Layoffs in November
December 31, 2001
In November, there were 2,699 mass layoff actions as measured by new filings for unemployment benefits. Each action involved at least 50 workers from one establishment and the number laid off totaled 293,074.
Over the January-November 2001 period, the total number of events, at 18,920, and initial claims, at 2,228,945, were substantially higher than in January-November 2000, at 13,061 and 1,508,849, respectively.
After the events of September 11, BLS added a new code for reason for layoff, 'non-natural disaster,' for use in the quarterly reporting of extended mass layoffs (those lasting more than 30 days). In the 10 weeks following the September 11 attacks (the weeks ending September 15 through November 17), employers reported 350 extended mass layoff events involving 103,781 workers separated as a direct or indirect effect of the attacks.
These data are products of the Mass Layoff Statistics program. Mass layoffs data for October and November 2001 are preliminary and subject to revision. For more information, see news release USDL 01-496, Mass Layoffs in November 2001.
Bureau of Labor Statistics, U.S. Department of Labor, The Economics Daily, Layoffs in November on the Internet at http://www.bls.gov/opub/ted/2001/dec/wk5/art01.htm (visited December 03, 2016).
Recent editions of Spotlight on Statistics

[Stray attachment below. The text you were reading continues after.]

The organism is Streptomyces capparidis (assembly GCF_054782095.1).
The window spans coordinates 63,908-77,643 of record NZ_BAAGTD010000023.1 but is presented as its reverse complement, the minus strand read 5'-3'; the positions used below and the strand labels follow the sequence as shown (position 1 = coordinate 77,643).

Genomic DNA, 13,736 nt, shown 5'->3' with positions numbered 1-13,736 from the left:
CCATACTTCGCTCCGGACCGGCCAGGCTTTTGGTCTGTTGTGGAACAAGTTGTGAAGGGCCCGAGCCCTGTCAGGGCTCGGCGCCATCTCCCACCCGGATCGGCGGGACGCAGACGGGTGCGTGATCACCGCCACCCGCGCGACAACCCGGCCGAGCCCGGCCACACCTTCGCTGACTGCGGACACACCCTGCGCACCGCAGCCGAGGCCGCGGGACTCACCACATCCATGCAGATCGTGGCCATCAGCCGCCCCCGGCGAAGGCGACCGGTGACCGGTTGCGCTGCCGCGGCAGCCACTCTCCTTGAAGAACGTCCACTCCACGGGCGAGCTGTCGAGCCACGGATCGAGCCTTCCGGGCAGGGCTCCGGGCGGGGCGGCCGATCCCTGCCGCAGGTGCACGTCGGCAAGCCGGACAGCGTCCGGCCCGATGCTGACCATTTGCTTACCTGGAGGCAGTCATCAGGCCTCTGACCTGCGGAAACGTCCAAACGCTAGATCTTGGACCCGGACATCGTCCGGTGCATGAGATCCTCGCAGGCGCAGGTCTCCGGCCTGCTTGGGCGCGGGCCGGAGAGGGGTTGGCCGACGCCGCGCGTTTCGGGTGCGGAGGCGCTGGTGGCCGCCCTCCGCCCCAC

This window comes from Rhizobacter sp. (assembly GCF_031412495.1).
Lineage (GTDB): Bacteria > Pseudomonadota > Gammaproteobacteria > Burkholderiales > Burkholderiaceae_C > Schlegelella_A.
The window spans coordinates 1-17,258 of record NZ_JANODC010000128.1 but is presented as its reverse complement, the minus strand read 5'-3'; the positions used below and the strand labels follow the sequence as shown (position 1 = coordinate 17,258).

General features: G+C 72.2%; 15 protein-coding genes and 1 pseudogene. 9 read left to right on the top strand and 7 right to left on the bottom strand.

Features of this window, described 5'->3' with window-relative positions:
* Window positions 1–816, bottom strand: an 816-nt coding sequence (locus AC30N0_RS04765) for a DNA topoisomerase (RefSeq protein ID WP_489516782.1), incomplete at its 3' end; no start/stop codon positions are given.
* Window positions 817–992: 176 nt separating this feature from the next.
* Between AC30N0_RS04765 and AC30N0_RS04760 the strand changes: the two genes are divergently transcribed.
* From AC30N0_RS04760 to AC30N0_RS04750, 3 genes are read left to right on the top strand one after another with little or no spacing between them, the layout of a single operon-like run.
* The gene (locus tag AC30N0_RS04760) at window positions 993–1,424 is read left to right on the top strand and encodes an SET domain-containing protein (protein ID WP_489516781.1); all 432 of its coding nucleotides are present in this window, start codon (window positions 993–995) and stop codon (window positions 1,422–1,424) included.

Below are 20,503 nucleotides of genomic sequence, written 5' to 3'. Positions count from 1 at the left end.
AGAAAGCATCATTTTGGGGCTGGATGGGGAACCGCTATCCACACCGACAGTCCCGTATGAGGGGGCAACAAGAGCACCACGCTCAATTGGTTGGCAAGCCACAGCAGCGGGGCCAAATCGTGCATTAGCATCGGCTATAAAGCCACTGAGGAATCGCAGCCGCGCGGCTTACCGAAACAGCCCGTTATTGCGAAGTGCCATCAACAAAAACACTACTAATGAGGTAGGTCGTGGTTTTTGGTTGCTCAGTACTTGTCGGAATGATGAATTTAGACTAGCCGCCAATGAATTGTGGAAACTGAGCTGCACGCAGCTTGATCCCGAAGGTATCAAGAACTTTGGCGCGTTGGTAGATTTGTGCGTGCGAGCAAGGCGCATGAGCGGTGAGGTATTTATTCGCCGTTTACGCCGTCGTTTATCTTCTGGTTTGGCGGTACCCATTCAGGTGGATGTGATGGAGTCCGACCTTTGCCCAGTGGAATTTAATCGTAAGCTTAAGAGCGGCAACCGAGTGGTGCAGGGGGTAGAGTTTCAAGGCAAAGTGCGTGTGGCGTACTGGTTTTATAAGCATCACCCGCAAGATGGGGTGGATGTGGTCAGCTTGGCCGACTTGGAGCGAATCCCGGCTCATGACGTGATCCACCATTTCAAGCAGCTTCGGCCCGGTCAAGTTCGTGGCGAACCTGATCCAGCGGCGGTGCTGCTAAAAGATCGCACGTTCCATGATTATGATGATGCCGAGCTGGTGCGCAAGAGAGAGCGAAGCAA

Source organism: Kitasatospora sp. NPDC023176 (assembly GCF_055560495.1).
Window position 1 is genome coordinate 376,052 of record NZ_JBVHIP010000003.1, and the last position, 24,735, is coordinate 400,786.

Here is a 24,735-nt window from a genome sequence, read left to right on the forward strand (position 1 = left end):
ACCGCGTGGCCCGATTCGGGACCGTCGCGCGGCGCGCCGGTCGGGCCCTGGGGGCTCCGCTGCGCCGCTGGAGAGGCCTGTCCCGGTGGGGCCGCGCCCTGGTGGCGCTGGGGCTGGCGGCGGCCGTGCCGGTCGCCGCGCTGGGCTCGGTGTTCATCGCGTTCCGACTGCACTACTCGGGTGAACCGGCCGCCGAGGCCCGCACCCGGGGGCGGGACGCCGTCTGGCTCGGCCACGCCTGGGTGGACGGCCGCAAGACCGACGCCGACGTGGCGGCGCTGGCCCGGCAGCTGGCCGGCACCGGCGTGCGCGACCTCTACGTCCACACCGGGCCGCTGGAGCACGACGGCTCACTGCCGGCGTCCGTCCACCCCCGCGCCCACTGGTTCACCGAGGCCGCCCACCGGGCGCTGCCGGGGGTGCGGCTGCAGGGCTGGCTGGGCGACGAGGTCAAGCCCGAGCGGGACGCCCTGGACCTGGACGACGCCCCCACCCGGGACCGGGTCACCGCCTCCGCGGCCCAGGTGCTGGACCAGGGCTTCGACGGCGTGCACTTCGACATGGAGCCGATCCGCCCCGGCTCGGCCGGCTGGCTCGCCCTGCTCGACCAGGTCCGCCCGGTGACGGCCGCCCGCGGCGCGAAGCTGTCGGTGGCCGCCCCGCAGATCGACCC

Workplace injuries and illnesses and employer costs for workers’ compensation
Workplace injury and illness data and the costs to employers for workers’ compensation in natural resources, construction, and maintenance occupations.
A look at the future of the U.S. labor force to 2060
Projected long-term trends in the growth, size, and composition of the labor force.
Union membership in the United States
Historical trends in union membership among employed wage and salary workers; union membership by a variety of demographic characteristics.
A look at healthcare spending, employment, pay, benefits, and prices
Spending on healthcare, current and projected employment in the industry, employer-provided healthcare benefits, healthcare prices, and pay for workers in healthcare occupations.
Self-employment in the United States
Trends in self-employment by various demographic and socioeconomic characteristics, including both the unincorporated and the incorporated self-employed, as well as data on paid employees who work for the self-employed.